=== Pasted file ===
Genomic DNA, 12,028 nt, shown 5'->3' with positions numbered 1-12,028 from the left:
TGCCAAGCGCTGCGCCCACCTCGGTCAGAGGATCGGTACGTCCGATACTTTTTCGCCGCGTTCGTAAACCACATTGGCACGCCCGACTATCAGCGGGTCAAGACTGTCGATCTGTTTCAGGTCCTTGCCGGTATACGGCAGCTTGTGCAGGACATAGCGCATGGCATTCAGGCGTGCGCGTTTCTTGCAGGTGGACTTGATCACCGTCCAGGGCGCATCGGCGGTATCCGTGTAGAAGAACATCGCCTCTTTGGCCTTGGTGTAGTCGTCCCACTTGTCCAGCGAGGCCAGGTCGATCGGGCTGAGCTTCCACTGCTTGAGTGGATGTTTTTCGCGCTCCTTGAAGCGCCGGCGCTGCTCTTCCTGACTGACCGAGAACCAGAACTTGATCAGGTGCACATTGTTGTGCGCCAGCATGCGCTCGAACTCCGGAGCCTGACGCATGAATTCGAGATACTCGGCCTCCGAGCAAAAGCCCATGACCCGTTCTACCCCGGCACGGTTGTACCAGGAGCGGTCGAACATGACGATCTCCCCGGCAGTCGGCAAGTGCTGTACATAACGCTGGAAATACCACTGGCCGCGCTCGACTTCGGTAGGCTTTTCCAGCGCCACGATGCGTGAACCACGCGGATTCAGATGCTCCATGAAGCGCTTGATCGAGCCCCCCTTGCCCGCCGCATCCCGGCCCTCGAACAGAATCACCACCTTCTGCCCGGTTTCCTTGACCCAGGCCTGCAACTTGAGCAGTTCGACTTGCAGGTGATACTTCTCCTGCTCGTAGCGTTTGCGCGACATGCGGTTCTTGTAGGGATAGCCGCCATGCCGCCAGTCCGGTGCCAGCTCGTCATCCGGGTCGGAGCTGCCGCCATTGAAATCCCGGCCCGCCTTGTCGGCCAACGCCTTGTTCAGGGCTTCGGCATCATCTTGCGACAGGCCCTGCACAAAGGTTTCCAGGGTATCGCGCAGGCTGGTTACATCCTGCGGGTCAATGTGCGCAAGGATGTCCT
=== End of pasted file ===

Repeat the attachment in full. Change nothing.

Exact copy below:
Genomic DNA, 12,028 nt, shown 5'->3' with positions numbered 1-12,028 from the left:
TGCCAAGCGCTGCGCCCACCTCGGTCAGAGGATCGGTACGTCCGATACTTTTTCGCCGCGTTCGTAAACCACATTGGCACGCCCGACTATCAGCGGGTCAAGACTGTCGATCTGTTTCAGGTCCTTGCCGGTATACGGCAGCTTGTGCAGGACATAGCGCATGGCATTCAGGCGTGCGCGTTTCTTGCAGGTGGACTTGATCACCGTCCAGGGCGCATCGGCGGTATCCGTGTAGAAGAACATCGCCTCTTTGGCCTTGGTGTAGTCGTCCCACTTGTCCAGCGAGGCCAGGTCGATCGGGCTGAGCTTCCACTGCTTGAGTGGATGTTTTTCGCGCTCCTTGAAGCGCCGGCGCTGCTCTTCCTGACTGACCGAGAACCAGAACTTGATCAGGTGCACATTGTTGTGCGCCAGCATGCGCTCGAACTCCGGAGCCTGACGCATGAATTCGAGATACTCGGCCTCCGAGCAAAAGCCCATGACCCGTTCTACCCCGGCACGGTTGTACCAGGAGCGGTCGAACATGACGATCTCCCCGGCAGTCGGCAAGTGCTGTACATAACGCTGGAAATACCACTGGCCGCGCTCGACTTCGGTAGGCTTTTCCAGCGCCACGATGCGTGAACCACGCGGATTCAGATGCTCCATGAAGCGCTTGATCGAGCCCCCCTTGCCCGCCGCATCCCGGCCCTCGAACAGAATCACCACCTTCTGCCCGGTTTCCTTGACCCAGGCCTGCAACTTGAGCAGTTCGACTTGCAGGTGATACTTCTCCTGCTCGTAGCGTTTGCGCGACATGCGGTTCTTGTAGGGATAGCCGCCATGCCGCCAGTCCGGTGCCAGCTCGTCATCCGGGTCGGAGCTGCCGCCATTGAAATCCCGGCCCGCCTTGTCGGCCAACGCCTTGTTCAGGGCTTCGGCATCATCTTGCGACAGGCCCTGCACAAAGGTTTCCAGGGTATCGCGCAGGCTGGTTACATCCTGCGGGTCAATGTGCGCAAGGATGTCCT